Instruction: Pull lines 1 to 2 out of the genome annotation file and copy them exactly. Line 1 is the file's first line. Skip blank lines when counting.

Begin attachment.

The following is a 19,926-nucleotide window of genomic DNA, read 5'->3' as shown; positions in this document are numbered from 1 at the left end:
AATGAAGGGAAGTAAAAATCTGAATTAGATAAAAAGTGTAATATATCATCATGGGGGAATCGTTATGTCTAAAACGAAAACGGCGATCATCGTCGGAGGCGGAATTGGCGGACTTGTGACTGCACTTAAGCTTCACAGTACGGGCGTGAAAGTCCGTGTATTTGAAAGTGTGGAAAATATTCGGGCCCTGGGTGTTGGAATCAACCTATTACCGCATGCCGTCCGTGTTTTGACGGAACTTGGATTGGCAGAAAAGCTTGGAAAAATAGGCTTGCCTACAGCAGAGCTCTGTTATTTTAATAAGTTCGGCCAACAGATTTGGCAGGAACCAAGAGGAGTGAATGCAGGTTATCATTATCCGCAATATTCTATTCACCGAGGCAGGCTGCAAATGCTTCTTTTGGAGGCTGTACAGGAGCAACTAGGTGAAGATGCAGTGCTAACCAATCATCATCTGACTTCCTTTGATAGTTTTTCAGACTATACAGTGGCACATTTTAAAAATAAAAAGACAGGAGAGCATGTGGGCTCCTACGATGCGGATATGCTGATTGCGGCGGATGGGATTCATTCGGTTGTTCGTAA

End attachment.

The following is a 19,926-nucleotide window of genomic DNA, read 5'->3' as shown; positions in this document are numbered from 1 at the left end:
AATGAAGGGAAGTAAAAATCTGAATTAGATAAAAAGTGTAATATATCATCATGGGGGAATCGTTATGTCTAAAACGAAAACGGCGATCATCGTCGGAGGCGGAATTGGCGGACTTGTGACTGCACTTAAGCTTCACAGTACGGGCGTGAAAGTCCGTGTATTTGAAAGTGTGGAAAATATTCGGGCCCTGGGTGTTGGAATCAACCTATTACCGCATGCCGTCCGTGTTTTGACGGAACTTGGATTGGCAGAAAAGCTTGGAAAAATAGGCTTGCCTACAGCAGAGCTCTGTTATTTTAATAAGTTCGGCCAACAGATTTGGCAGGAACCAAGAGGAGTGAATGCAGGTTATCATTATCCGCAATATTCTATTCACCGAGGCAGGCTGCAAATGCTTCTTTTGGAGGCTGTACAGGAGCAACTAGGTGAAGATGCAGTGCTAACCAATCATCATCTGACTTCCTTTGATAGTTTTTCAGACTATACAGTGGCACATTTTAAAAATAAAAAGACAGGAGAGCATGTGGGCTCCTACGATGCGGATATGCTGATTGCGGCGGATGGGATTCATTCGGTTGTTCGTAA